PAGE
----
Gliomas, which originate from glial cells, are considered the most aggressive type of brain tumors. Gliomas are categorized into four grades based on malignancy with lower-grade gliomas (LGG) being less severe than high grade gliomas (HGG). Current research efforts are focused mainly on HGGs, however LGGs are equally important research targets as they often develop into HGGs. This project aims to analyze MRIs containing LGGs via segmentation and utilize extracted tumor shape features to predict genomic subtypes. Segmentation, the process of outlining tumors in MRIs, is crucial to the diagnosis and treatment of a patient with an LGG. Generally, segmentation is performed manually by radiologists; however, this process is tedious, time-consuming, and often leads to inter-observer variability. Once an LGGs segmentation is complete, invasive biopsies and genetic tests such as RNAseq, miRNA sequencing, and RPPA, etc. are performed on the tumor cells. Recent studies suggest strong correlation between tumor shape and genomic subtypes stemming from the genetic tests. These relationships could be leveraged to devise a novel noninvasive method of identifying subtypes, which play a large role in diagnosis, treatment, and prognosis of LGGs. The specific aims of this project included analyzing LGGs through deep learning-based segmentation and shape feature extraction. Then, these shape features were utilized to predict the genomic subtypes of the LGG. For automatic segmentation, two models were created using different convolutional neural networks (CNN). The highest performing model, which used a U-Net with a ResNeXt-50 backbone, yielded a 91.4% accuracy after testing. Shape feature extraction included computation of seven features which quantified tumor shape in 2D and 3D. Among the seven genetic tests of interest, six were shown to be correlated with shape features. These relationships were utilized in a deep-learning classifier which was capable of predicting genomic subtypes with accuracies between 60% and 80%. Altogether, this novel approach only requires patient MRIs for LGG segmentation and genomic subtype classification. Furthermore, this technology could increase time and cost efficiency, assist radiologists, and reduce the need for invasive diagnostic tests.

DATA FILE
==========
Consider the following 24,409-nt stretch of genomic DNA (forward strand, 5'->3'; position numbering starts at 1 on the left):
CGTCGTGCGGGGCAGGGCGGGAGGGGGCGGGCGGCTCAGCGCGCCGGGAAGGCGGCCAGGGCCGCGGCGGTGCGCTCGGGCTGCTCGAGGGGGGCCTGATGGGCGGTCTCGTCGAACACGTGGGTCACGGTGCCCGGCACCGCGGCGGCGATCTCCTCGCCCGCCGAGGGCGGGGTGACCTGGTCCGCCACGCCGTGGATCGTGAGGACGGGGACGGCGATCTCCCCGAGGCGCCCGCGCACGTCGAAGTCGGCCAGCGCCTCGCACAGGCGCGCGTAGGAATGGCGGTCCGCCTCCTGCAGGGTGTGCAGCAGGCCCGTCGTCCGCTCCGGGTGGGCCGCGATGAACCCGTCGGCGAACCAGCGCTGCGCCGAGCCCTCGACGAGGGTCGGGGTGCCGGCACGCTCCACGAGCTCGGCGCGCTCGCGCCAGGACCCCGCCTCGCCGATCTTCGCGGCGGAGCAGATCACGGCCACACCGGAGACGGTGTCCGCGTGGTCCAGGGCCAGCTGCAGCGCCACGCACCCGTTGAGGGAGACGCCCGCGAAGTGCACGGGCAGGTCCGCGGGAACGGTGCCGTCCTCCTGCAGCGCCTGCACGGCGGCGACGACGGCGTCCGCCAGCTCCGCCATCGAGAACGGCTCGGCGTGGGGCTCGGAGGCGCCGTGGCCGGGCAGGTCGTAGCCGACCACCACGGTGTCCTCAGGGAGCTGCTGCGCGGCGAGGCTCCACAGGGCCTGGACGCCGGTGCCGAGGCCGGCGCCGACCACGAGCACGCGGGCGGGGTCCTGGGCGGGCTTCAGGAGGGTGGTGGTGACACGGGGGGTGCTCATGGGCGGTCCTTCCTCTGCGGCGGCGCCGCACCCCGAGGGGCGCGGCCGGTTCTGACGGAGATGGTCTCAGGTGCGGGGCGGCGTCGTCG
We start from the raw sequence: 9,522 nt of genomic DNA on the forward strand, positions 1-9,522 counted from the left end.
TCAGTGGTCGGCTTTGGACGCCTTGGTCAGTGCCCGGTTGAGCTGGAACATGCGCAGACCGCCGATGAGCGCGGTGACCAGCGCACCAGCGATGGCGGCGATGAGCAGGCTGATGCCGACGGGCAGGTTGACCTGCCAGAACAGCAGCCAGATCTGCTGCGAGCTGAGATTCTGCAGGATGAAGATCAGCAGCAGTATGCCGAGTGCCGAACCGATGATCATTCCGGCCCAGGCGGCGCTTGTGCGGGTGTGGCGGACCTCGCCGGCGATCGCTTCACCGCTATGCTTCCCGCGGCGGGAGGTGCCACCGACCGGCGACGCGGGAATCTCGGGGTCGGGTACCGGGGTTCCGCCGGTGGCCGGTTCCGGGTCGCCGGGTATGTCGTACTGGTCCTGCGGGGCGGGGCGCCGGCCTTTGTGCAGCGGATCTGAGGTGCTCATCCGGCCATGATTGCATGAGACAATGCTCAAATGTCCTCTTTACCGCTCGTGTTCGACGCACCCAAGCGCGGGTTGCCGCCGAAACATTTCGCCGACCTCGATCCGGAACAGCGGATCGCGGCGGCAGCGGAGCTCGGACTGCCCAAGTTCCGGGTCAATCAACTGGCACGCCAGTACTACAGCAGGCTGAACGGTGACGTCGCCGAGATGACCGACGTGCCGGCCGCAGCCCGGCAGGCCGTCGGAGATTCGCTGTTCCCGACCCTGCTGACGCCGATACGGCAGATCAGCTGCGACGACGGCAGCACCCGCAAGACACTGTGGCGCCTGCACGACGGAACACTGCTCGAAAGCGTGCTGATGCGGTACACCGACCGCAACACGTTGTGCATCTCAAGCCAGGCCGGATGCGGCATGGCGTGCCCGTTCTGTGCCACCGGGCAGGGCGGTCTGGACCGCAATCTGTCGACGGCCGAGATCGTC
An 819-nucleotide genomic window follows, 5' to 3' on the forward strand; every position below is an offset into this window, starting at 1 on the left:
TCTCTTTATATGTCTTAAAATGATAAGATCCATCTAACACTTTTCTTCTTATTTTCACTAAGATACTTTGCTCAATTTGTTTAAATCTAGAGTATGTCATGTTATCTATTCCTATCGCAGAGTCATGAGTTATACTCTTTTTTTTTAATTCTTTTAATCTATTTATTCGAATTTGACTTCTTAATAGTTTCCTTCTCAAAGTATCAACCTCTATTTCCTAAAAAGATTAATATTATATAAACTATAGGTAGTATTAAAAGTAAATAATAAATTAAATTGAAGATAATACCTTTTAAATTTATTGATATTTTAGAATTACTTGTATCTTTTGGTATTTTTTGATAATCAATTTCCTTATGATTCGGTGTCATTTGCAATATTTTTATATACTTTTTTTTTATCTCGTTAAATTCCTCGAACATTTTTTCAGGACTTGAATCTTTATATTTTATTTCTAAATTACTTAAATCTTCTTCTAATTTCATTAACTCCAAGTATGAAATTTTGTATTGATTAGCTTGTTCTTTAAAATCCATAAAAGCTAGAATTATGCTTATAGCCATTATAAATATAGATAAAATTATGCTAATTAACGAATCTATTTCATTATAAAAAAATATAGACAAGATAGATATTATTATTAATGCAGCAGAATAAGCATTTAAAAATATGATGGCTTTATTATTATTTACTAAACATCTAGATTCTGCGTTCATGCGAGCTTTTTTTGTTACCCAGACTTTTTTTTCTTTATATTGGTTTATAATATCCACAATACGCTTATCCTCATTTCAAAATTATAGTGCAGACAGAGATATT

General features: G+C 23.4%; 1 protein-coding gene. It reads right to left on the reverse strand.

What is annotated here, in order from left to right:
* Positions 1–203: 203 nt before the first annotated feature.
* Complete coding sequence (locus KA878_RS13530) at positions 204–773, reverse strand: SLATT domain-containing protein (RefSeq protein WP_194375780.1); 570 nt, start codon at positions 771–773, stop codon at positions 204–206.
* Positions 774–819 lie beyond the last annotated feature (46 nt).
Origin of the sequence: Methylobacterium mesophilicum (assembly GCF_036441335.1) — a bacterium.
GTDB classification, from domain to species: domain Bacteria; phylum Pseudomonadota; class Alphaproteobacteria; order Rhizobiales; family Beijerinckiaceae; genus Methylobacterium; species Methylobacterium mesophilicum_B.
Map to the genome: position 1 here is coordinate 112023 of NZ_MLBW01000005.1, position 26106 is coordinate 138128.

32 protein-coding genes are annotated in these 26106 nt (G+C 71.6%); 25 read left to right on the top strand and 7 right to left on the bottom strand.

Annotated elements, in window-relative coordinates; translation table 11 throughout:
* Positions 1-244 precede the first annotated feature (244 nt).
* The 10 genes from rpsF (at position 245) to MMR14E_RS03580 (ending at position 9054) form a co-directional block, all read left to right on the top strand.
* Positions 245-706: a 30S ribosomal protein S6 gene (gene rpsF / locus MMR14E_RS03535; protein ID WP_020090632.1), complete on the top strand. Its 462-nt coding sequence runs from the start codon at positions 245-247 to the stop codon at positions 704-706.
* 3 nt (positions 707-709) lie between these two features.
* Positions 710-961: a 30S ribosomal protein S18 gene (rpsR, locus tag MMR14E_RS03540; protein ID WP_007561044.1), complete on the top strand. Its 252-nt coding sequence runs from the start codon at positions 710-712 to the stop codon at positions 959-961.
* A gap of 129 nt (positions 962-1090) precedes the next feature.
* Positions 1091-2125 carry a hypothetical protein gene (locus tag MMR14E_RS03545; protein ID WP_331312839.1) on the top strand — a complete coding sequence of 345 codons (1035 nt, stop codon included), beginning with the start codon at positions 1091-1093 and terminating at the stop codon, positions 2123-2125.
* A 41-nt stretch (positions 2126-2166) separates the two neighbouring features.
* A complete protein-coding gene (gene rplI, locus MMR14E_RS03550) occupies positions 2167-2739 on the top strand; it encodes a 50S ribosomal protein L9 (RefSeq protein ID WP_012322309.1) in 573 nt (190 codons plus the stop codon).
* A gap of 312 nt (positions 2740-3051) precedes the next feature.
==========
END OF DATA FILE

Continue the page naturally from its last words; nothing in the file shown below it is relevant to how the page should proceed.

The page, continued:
Kay’s rule was used to calculate the pseudocritical temperature and pressure as well as the acentric factor for several compositions of toluene/ethanol mixture. An in-house Python utility was used to calculate the isothermal compressibility based on the Peng-Robinson equation of state and resulting pseudocritical temperature, pseudocritical pressure, and acentric factor. Calculated isothermal compressibility was used in isothermal-isobaric molecular dynamics simulations at several compositions to predict density, molar volume, and excess volume which were then compared to literature values. The use of Kay’s rule with the Peng-Robinson equation of state may be sufficient for thermophysical property prediction of non-ideal binary mixtures, given that accurate molecular dynamics parameters are used. Qualitative conclusions for positive or negative deviations can likely be drawn based on simulations.
Alzheimer’s disease (AD) is a progressive neurodegenerative disease that impairs memory, cognitive function, and decreases the life expectancy in aging populations world-wide. It the leading cause of dementia and is associated with a significant social and economic burden. This multifactorial disease is associated with many genetic, epigenetic, social, and lifestyle risk factors, as well as many mechanisms and pathways for pathology development. One defining characterization of AD is amyloid β deposition. Tau pathology, or tauopathy, is another hallmark feature of AD. Tauopathies are characterized by specific strains of abnormal tau, a prion-like spread of pathology, and insoluble, filamentous tau deposits. Tau proteins are a native protein that help stabilize microtubules in the cell. There are many mechanisms that result in aberrant tau proteins and their propagation in tauopathies. There is compelling evidence that supports these findings on tau strains and the fidelity of their proliferation or spread. This review focuses on the prion-like mechanisms of tau strains, discussing the multiple mechanisms at play, the connection to prion pathology, the structural features of distinct tau fibrils, the variety of clinical behaviors, and current detection methods.
Pathogen detection is currently limited by a lack of widespread access to equipment that is portable and accurate. Point of care detection techniques strive to make detection more accessible for healthcare applications. One example is a lab-on-a-chip device which detects changes in properties of the chip, including electrical resistance and optical absorbance, after running a sample through the channel. Substrates in the chip would bind to biomarkers of interest from the sample, and thus change the overall properties of the chip. These devices are often effective in either detecting molecules in a sample (called sensitivity) or differentiating similar molecules (called selectivity). However, they may fail to achieve high sensitivity and selectivity simultaneously, thus reducing accuracy by either creating false negatives or false positives, respectively. In order to achieve higher sensitivity a new technique is being developed, in which carbon nanotubes (CNT) or other materials are packed into the channel, creating a web through which the sample has to navigate. This creates turbulent flow to enhance mixing and creates more active locations for the biomarkers to bind. Additionally it enhances the shear force of the device, thus improving selectivity by washing away different molecules with similar structures.